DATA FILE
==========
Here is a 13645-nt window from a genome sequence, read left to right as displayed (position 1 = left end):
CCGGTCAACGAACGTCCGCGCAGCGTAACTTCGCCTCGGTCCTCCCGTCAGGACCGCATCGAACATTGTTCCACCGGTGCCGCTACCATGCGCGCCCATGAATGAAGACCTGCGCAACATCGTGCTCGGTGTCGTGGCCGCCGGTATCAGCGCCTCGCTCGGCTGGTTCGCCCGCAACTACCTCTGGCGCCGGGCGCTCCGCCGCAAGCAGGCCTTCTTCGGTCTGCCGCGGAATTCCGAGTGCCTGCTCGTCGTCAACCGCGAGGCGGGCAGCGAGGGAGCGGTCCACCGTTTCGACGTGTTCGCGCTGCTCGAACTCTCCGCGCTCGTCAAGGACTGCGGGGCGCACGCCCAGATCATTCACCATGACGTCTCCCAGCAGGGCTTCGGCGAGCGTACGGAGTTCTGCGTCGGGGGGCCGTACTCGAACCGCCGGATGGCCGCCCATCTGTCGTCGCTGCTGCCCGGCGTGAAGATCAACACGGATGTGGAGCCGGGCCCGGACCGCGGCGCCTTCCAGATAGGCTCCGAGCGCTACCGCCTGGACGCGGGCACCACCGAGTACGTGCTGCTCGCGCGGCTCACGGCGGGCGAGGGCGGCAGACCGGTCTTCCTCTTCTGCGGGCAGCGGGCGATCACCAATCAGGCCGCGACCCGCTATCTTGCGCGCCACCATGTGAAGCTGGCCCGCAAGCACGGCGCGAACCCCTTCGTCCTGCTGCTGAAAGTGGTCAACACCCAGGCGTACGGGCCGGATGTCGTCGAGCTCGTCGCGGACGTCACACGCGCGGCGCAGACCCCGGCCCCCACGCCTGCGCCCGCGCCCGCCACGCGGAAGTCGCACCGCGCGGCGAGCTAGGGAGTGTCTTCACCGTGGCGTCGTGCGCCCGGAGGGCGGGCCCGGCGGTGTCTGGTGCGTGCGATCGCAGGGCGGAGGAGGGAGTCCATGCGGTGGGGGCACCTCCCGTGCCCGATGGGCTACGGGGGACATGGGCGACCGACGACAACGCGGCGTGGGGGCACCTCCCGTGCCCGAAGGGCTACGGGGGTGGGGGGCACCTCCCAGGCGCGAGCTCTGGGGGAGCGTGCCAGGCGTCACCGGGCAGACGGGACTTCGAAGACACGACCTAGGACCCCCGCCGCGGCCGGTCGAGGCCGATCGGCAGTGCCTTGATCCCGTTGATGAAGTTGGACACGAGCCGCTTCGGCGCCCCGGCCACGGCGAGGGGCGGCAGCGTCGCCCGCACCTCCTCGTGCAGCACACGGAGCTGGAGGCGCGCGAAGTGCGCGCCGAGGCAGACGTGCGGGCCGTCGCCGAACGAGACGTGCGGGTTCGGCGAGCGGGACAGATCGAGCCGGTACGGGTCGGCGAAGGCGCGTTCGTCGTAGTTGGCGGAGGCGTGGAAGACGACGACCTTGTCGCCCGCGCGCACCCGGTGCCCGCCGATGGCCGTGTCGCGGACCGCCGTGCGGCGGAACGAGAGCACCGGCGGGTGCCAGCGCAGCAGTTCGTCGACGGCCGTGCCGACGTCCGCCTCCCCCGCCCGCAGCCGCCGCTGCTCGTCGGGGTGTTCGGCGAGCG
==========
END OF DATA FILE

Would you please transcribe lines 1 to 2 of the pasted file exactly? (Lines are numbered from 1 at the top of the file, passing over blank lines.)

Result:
Here is a 13645-nt window from a genome sequence, read left to right as displayed (position 1 = left end):
CCGGTCAACGAACGTCCGCGCAGCGTAACTTCGCCTCGGTCCTCCCGTCAGGACCGCATCGAACATTGTTCCACCGGTGCCGCTACCATGCGCGCCCATGAATGAAGACCTGCGCAACATCGTGCTCGGTGTCGTGGCCGCCGGTATCAGCGCCTCGCTCGGCTGGTTCGCCCGCAACTACCTCTGGCGCCGGGCGCTCCGCCGCAAGCAGGCCTTCTTCGGTCTGCCGCGGAATTCCGAGTGCCTGCTCGTCGTCAACCGCGAGGCGGGCAGCGAGGGAGCGGTCCACCGTTTCGACGTGTTCGCGCTGCTCGAACTCTCCGCGCTCGTCAAGGACTGCGGGGCGCACGCCCAGATCATTCACCATGACGTCTCCCAGCAGGGCTTCGGCGAGCGTACGGAGTTCTGCGTCGGGGGGCCGTACTCGAACCGCCGGATGGCCGCCCATCTGTCGTCGCTGCTGCCCGGCGTGAAGATCAACACGGATGTGGAGCCGGGCCCGGACCGCGGCGCCTTCCAGATAGGCTCCGAGCGCTACCGCCTGGACGCGGGCACCACCGAGTACGTGCTGCTCGCGCGGCTCACGGCGGGCGAGGGCGGCAGACCGGTCTTCCTCTTCTGCGGGCAGCGGGCGATCACCAATCAGGCCGCGACCCGCTATCTTGCGCGCCACCATGTGAAGCTGGCCCGCAAGCACGGCGCGAACCCCTTCGTCCTGCTGCTGAAAGTGGTCAACACCCAGGCGTACGGGCCGGATGTCGTCGAGCTCGTCGCGGACGTCACACGCGCGGCGCAGACCCCGGCCCCCACGCCTGCGCCCGCGCCCGCCACGCGGAAGTCGCACCGCGCGGCGAGCTAGGGAGTGTCTTCACCGTGGCGTCGTGCGCCCGGAGGGCGGGCCCGGCGGTGTCTGGTGCGTGCGATCGCAGGGCGGAGGAGGGAGTCCATGCGGTGGGGGCACCTCCCGTGCCCGATGGGCTACGGGGGACATGGGCGACCGACGACAACGCGGCGTGGGGGCACCTCCCGTGCCCGAAGGGCTACGGGGGTGGGGGGCACCTCCCAGGCGCGAGCTCTGGGGGAGCGTGCCAGGCGTCACCGGGCAGACGGGACTTCGAAGACACGACCTAGGACCCCCGCCGCGGCCGGTCGAGGCCGATCGGCAGTGCCTTGATCCCGTTGATGAAGTTGGACACGAGCCGCTTCGGCGCCCCGGCCACGGCGAGGGGCGGCAGCGTCGCCCGCACCTCCTCGTGCAGCACACGGAGCTGGAGGCGCGCGAAGTGCGCGCCGAGGCAGACGTGCGGGCCGTCGCCGAACGAGACGTGCGGGTTCGGCGAGCGGGACAGATCGAGCCGGTACGGGTCGGCGAAGGCGCGTTCGTCGTAGTTGGCGGAGGCGTGGAAGACGACGACCTTGTCGCCCGCGCGCACCCGGTGCCCGCCGATGGCCGTGTCGCGGACCGCCGTGCGGCGGAACGAGAGCACCGGCGGGTGCCAGCGCAGCAGTTCGTCGACGGCCGTGCCGACGTCCGCCTCCCCCGCCCGCAGCCGCCGCTGCTCGTCGGGGTGTTCGGCGAGCG